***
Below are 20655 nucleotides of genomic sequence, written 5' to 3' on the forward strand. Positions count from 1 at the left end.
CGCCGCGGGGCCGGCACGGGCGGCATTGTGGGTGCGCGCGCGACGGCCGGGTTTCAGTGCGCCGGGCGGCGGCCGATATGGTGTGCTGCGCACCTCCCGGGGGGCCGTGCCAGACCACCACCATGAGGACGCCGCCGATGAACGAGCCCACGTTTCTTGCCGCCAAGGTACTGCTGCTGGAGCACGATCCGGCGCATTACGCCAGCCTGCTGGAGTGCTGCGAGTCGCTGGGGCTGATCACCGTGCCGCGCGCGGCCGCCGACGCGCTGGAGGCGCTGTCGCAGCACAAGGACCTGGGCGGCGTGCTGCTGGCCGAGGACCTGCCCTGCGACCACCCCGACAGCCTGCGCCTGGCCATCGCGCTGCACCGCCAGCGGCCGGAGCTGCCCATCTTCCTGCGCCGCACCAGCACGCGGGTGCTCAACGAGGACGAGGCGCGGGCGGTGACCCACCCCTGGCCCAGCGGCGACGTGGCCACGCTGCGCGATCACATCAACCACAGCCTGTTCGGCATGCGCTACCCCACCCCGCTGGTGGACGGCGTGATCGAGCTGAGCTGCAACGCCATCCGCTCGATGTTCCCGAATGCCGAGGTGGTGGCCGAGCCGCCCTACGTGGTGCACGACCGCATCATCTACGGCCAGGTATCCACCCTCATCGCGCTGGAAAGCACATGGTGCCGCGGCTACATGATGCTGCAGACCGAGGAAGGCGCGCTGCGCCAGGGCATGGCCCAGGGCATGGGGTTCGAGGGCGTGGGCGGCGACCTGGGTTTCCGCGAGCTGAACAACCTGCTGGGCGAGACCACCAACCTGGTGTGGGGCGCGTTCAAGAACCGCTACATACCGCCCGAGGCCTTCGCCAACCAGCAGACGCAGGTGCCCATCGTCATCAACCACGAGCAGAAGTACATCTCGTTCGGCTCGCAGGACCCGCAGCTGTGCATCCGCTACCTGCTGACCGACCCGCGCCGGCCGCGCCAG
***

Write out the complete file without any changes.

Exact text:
Below are 20655 nucleotides of genomic sequence, written 5' to 3' on the forward strand. Positions count from 1 at the left end.
CGCCGCGGGGCCGGCACGGGCGGCATTGTGGGTGCGCGCGCGACGGCCGGGTTTCAGTGCGCCGGGCGGCGGCCGATATGGTGTGCTGCGCACCTCCCGGGGGGCCGTGCCAGACCACCACCATGAGGACGCCGCCGATGAACGAGCCCACGTTTCTTGCCGCCAAGGTACTGCTGCTGGAGCACGATCCGGCGCATTACGCCAGCCTGCTGGAGTGCTGCGAGTCGCTGGGGCTGATCACCGTGCCGCGCGCGGCCGCCGACGCGCTGGAGGCGCTGTCGCAGCACAAGGACCTGGGCGGCGTGCTGCTGGCCGAGGACCTGCCCTGCGACCACCCCGACAGCCTGCGCCTGGCCATCGCGCTGCACCGCCAGCGGCCGGAGCTGCCCATCTTCCTGCGCCGCACCAGCACGCGGGTGCTCAACGAGGACGAGGCGCGGGCGGTGACCCACCCCTGGCCCAGCGGCGACGTGGCCACGCTGCGCGATCACATCAACCACAGCCTGTTCGGCATGCGCTACCCCACCCCGCTGGTGGACGGCGTGATCGAGCTGAGCTGCAACGCCATCCGCTCGATGTTCCCGAATGCCGAGGTGGTGGCCGAGCCGCCCTACGTGGTGCACGACCGCATCATCTACGGCCAGGTATCCACCCTCATCGCGCTGGAAAGCACATGGTGCCGCGGCTACATGATGCTGCAGACCGAGGAAGGCGCGCTGCGCCAGGGCATGGCCCAGGGCATGGGGTTCGAGGGCGTGGGCGGCGACCTGGGTTTCCGCGAGCTGAACAACCTGCTGGGCGAGACCACCAACCTGGTGTGGGGCGCGTTCAAGAACCGCTACATACCGCCCGAGGCCTTCGCCAACCAGCAGACGCAGGTGCCCATCGTCATCAACCACGAGCAGAAGTACATCTCGTTCGGCTCGCAGGACCCGCAGCTGTGCATCCGCTACCTGCTGACCGACCCGCGCCGGCCGCGCCAG